• Thermo Fisher Scientific Inc. agreed to acquire British specialty diagnostics firm Binding Site in a deal valued at £2.25 billion ($2.6 billion). The US instrument maker will buy Birmingham, England-based Binding Site in an all-cash deal from owners led by buyout firm Nordic Capital, according to a statement Monday confirming an earlier Bloomberg News report. The transaction could point to a revival of dealmaking in Europe, where mergers and acquisition volumes have declined sharply this quarter. Health-care transactions remain an active sector for merger activity, especially as US-based buyers benefit from a strong dollar when paying for pound-denominated assets.
  • Credit Suisse Group AG’s chairman Axel Lehmann bought about 1 million Swiss francs ($1 million) worth of shares in the group following the bank’s restructuring announcement last week. A Swiss regulatory filing showed an unidentified member of the bank’s board of directors making the purchase. The chairman bought the stock in a sign of confidence that the bank will deliver on its strategy, according to a person familiar with the matter.
  • UK homeowners will need to get used to paying more for their mortgages, with the higher costs potentially triggering a property price fall of as much as 5% in 2023. That drop in house prices would erase the past 8 months of price gains from the average UK home, according to a report from property portal Zoopla. London properties would face the biggest loss of value with 13 months of capital gains wiped out in this scenario, which would see mortgage rates hover around 4%. “The year ahead hinges on the trajectory for mortgage rates, which impacts the buying power of households who are already facing higher living costs,” said Richard Donnell, executive director at Zoopla. “Homeowners wanting to sell in 2023 will need to be realistic on price and may have to forgo some of the pandemic price gains to achieve a sale.”
  • Poland reached a deal with South Korea to develop the European nation’s second nuclear power plant, accelerating its efforts to become energy independent following Russia’s invasion of Ukraine. Korea Hydro & Nuclear Power Co., a state-run nuclear plant operator, signed a letter of intent with Polish utilities PGE SA and ZE PAK SA on Monday, South Korea’s energy ministry said in a statement. The consortium will build several APR-1400 reactors near ZE PAK’s coal plants in Patnow.  “The initiative of ZE PAK and PGE is extremely interesting because it fulfills the strategic goals of Poland and Poles — cheap energy and energy independence,” Poland’s Deputy Prime Minister Jacek Sasin was quoted as saying in the statement.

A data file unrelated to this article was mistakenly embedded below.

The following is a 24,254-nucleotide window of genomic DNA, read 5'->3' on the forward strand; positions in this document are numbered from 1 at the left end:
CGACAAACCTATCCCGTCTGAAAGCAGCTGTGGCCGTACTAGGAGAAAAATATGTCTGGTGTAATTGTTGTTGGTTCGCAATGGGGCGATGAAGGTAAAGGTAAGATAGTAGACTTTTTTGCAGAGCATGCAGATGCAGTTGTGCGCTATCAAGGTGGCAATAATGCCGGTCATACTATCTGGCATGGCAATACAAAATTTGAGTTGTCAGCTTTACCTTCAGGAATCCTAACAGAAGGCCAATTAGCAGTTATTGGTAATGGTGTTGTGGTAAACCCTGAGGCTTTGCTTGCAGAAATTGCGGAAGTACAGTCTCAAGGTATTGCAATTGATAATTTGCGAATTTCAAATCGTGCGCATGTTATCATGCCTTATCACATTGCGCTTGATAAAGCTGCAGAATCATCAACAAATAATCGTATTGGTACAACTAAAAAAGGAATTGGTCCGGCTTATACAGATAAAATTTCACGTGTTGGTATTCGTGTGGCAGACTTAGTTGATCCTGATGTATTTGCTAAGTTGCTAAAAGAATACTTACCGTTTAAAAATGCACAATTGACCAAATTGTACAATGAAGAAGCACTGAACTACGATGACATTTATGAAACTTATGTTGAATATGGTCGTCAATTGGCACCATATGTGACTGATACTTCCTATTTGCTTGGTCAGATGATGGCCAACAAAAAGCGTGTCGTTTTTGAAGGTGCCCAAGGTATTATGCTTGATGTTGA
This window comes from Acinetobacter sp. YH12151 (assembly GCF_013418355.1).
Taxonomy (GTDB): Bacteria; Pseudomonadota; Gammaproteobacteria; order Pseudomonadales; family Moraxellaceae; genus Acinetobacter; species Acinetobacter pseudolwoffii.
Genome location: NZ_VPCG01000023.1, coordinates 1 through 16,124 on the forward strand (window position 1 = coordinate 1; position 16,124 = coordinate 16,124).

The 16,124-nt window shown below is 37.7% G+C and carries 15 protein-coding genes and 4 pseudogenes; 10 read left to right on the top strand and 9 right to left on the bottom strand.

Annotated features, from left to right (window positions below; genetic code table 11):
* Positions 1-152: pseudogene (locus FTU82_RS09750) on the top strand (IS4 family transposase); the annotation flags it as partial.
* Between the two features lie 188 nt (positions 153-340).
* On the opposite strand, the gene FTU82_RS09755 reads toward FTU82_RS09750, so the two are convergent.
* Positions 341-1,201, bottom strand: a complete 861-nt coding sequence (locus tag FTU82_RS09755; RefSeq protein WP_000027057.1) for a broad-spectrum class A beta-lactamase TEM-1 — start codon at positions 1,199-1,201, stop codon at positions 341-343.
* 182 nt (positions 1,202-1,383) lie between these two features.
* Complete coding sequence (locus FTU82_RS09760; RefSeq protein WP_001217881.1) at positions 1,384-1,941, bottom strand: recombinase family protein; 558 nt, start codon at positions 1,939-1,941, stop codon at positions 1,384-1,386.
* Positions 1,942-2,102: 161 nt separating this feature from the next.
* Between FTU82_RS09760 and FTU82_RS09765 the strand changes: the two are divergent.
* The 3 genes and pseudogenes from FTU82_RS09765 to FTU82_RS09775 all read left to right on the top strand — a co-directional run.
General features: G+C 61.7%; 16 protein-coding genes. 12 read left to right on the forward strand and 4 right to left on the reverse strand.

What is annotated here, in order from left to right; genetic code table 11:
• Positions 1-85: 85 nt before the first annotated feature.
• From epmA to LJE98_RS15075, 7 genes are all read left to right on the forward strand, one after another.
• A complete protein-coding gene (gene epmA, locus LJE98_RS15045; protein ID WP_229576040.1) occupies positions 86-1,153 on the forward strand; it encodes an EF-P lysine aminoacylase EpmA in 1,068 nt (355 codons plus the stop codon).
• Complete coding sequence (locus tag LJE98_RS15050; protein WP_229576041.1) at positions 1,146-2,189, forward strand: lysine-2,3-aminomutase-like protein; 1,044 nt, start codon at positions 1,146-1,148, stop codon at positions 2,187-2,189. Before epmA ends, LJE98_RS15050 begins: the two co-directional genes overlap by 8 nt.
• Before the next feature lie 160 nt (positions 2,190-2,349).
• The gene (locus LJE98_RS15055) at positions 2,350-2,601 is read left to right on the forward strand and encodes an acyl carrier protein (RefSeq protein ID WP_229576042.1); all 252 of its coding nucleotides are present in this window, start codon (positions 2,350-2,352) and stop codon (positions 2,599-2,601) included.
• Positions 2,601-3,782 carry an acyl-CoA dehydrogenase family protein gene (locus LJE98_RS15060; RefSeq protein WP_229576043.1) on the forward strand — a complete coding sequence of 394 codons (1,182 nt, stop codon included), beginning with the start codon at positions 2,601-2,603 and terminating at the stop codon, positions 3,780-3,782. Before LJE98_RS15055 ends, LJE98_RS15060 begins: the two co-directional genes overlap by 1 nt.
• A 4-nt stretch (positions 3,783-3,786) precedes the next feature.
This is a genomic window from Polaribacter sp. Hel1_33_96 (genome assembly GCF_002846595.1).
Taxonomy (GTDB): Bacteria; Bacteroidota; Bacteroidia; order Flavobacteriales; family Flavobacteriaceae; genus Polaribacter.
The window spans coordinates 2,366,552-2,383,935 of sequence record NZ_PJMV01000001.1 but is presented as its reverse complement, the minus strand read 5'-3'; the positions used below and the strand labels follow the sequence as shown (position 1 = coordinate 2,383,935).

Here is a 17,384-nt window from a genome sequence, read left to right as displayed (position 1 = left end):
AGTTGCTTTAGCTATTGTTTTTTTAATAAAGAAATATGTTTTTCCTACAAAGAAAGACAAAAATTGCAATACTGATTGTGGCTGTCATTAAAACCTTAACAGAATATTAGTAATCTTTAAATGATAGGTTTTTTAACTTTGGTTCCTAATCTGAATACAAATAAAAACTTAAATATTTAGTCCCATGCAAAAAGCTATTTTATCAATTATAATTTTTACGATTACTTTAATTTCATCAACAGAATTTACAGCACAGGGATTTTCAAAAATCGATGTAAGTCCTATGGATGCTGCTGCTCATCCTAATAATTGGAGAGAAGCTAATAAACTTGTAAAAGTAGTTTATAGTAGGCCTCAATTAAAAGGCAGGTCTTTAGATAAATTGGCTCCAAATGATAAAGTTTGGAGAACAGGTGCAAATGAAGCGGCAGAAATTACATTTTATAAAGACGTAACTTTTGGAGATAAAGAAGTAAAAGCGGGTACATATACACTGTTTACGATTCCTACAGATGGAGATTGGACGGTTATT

• Japan spent a record 6.3 trillion yen ($42.4 billion) in October to counter the yen’s sharp slide against the dollar, as it tried to limit speculative moves adding to pressure on the currency. The finance ministry disclosed on Monday data for the period between Sept. 29 to Oct. 27. Central bank figures and market estimates of money flows with the government had suggested that a suspected intervention on Oct. 21 cost around 5.5 trillion yen ($37.2 billion).  Other moments of high volatility including a sharp move on Oct. 24 have kept traders guessing over how often authorities have been operating in the markets and how long they can continue to support the currency.
  • Euro-area inflation surged to a fresh all-time high, while the bloc’s economy lost momentum — reinforcing fears that a recession is now all-but unavoidable. Consumer prices jumped by 10.7% from a year ago in October, far exceeding the 10.3% median estimate in a Bloomberg survey. Third-quarter output, meanwhile, slowed to 0.2% from the previous three months — more than analysts estimated but much less than the 0.8% advance recorded between April and June. With the energy crisis continuing to ravage businesses and households, the expansion is widely expected to shift into reverse during the winter.
  • Brazil’s Petrobras is set to tumble after Luiz Inacio Lula da Silva won the presidential election due to concerns about how the left-wing leader’s policies will impact Latin America’s largest oil company. The American depositary receipts of Petroleo Brasileiro SA slumped more than 10% in premarket trading from Friday’s closing price. A drop of that size in the company’s shares listed in Brazil would see it nearly wiping out its gains year-to-date. The stock had already suffered its worst week since February 2021 as support for incumbent Jair Bolsonaro showed signs of stalling.

*All sources from Bloomberg unless otherwise specified